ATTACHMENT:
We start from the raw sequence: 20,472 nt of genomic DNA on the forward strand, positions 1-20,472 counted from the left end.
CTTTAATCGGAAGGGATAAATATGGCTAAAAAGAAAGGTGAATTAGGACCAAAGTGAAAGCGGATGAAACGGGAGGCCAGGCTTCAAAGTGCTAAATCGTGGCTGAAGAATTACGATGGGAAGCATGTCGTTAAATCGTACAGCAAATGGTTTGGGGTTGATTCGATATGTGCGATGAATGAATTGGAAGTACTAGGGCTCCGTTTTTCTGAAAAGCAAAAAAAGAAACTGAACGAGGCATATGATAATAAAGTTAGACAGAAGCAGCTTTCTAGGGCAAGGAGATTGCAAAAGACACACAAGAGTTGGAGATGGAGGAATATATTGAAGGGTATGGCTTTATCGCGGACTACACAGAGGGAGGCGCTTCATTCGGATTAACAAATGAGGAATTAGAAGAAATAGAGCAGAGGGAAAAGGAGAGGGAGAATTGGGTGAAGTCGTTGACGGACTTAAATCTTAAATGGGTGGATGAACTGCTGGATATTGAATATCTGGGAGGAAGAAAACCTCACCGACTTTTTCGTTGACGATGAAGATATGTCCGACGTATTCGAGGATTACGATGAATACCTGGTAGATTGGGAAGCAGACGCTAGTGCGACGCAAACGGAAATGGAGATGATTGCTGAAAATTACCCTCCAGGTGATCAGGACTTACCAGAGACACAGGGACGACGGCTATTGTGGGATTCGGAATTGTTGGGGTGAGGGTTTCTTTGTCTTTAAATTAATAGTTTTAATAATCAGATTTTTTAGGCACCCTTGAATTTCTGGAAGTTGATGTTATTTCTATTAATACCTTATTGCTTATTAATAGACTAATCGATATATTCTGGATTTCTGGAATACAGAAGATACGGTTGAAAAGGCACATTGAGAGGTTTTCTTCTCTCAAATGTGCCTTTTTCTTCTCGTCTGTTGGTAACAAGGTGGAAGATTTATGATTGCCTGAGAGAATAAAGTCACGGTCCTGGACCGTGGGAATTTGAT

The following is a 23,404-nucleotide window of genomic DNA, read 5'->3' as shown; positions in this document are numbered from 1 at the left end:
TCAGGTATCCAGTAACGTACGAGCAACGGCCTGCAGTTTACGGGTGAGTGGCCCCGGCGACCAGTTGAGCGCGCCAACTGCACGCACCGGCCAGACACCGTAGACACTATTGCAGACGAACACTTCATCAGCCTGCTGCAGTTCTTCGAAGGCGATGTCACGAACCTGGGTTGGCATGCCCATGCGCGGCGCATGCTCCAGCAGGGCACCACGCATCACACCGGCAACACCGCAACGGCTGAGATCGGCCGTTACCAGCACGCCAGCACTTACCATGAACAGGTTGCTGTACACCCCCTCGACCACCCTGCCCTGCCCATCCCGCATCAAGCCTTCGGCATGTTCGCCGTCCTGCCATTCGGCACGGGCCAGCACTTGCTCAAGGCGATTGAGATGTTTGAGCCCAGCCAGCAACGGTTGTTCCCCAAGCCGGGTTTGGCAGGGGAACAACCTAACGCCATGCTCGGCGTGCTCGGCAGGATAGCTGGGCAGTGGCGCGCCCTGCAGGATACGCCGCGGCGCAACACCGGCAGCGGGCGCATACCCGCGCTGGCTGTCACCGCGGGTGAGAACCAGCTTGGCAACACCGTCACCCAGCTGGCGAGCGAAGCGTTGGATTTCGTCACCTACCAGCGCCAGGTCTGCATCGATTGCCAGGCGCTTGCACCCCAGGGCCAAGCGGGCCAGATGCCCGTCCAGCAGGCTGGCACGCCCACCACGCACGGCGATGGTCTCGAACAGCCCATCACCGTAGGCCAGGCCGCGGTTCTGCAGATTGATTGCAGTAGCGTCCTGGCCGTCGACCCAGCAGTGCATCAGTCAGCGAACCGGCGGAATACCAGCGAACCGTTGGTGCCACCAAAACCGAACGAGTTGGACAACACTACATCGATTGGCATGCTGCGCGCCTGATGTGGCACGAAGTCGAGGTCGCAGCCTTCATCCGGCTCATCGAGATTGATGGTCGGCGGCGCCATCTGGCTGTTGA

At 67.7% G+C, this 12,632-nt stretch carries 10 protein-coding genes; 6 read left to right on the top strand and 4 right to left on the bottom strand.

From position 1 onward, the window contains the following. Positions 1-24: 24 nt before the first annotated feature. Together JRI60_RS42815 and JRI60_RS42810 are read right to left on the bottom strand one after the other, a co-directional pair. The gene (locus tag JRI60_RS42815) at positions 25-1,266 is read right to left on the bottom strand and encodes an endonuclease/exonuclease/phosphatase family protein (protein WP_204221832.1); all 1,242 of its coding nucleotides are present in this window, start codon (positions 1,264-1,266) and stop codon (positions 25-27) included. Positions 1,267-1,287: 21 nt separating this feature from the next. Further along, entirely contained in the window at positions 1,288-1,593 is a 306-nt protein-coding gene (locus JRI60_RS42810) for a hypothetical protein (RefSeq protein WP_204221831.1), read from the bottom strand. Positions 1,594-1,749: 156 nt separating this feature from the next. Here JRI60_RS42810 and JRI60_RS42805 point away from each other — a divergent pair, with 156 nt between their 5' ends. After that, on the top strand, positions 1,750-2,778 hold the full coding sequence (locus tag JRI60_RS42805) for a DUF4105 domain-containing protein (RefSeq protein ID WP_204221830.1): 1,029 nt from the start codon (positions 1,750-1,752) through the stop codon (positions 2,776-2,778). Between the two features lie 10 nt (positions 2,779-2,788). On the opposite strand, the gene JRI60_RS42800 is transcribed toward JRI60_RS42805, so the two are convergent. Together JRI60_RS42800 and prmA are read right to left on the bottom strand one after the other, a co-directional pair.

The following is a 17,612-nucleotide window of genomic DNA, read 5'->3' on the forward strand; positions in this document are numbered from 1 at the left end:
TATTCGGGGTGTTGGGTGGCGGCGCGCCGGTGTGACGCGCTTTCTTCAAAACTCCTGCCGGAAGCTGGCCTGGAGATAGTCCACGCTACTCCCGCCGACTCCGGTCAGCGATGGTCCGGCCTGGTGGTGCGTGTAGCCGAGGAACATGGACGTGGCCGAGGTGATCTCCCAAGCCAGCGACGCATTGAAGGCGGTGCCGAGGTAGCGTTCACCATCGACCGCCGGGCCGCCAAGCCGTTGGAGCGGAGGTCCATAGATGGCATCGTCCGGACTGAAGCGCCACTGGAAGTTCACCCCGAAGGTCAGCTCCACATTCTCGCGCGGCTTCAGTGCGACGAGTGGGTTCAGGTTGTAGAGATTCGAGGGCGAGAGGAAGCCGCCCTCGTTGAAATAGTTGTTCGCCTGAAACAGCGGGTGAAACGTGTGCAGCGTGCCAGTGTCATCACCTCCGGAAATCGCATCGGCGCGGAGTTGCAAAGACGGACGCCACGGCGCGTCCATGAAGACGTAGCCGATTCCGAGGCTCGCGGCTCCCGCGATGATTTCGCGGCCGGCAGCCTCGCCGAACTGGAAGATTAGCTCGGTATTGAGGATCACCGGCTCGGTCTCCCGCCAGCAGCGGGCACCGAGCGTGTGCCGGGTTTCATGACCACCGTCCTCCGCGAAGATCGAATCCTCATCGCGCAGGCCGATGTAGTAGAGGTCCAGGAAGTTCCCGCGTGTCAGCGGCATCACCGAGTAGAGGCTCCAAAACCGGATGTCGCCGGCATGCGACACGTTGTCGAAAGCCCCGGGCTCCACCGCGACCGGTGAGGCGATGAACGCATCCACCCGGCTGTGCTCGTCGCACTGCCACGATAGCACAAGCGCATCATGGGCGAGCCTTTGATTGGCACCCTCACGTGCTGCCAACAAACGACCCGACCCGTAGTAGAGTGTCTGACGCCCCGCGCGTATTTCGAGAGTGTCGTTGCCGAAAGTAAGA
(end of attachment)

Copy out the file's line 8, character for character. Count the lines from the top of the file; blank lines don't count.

TATTCGGGGTGTTGGGTGGCGGCGCGCCGGTGTGACGCGCTTTCTTCAAAACTCCTGCCGGAAGCTGGCCTGGAGATAGTCCACGCTACTCCCGCCGACTCCGGTCAGCGATGGTCCGGCCTGGTGGTGCGTGTAGCCGAGGAACATGGACGTGGCCGAGGTGATCTCCCAAGCCAGCGACGCATTGAAGGCGGTGCCGAGGTAGCGTTCACCATCGACCGCCGGGCCGCCAAGCCGTTGGAGCGGAGGTCCATAGATGGCATCGTCCGGACTGAAGCGCCACTGGAAGTTCACCCCGAAGGTCAGCTCCACATTCTCGCGCGGCTTCAGTGCGACGAGTGGGTTCAGGTTGTAGAGATTCGAGGGCGAGAGGAAGCCGCCCTCGTTGAAATAGTTGTTCGCCTGAAACAGCGGGTGAAACGTGTGCAGCGTGCCAGTGTCATCACCTCCGGAAATCGCATCGGCGCGGAGTTGCAAAGACGGACGCCACGGCGCGTCCATGAAGACGTAGCCGATTCCGAGGCTCGCGGCTCCCGCGATGATTTCGCGGCCGGCAGCCTCGCCGAACTGGAAGATTAGCTCGGTATTGAGGATCACCGGCTCGGTCTCCCGCCAGCAGCGGGCACCGAGCGTGTGCCGGGTTTCATGACCACCGTCCTCCGCGAAGATCGAATCCTCATCGCGCAGGCCGATGTAGTAGAGGTCCAGGAAGTTCCCGCGTGTCAGCGGCATCACCGAGTAGAGGCTCCAAAACCGGATGTCGCCGGCATGCGACACGTTGTCGAAAGCCCCGGGCTCCACCGCGACCGGTGAGGCGATGAACGCATCCACCCGGCTGTGCTCGTCGCACTGCCACGATAGCACAAGCGCATCATGGGCGAGCCTTTGATTGGCACCCTCACGTGCTGCCAACAAACGACCCGACCCGTAGTAGAGTGTCTGACGCCCCGCGCGTATTTCGAGAGTGTCGTTGCCGAAAGTAAGA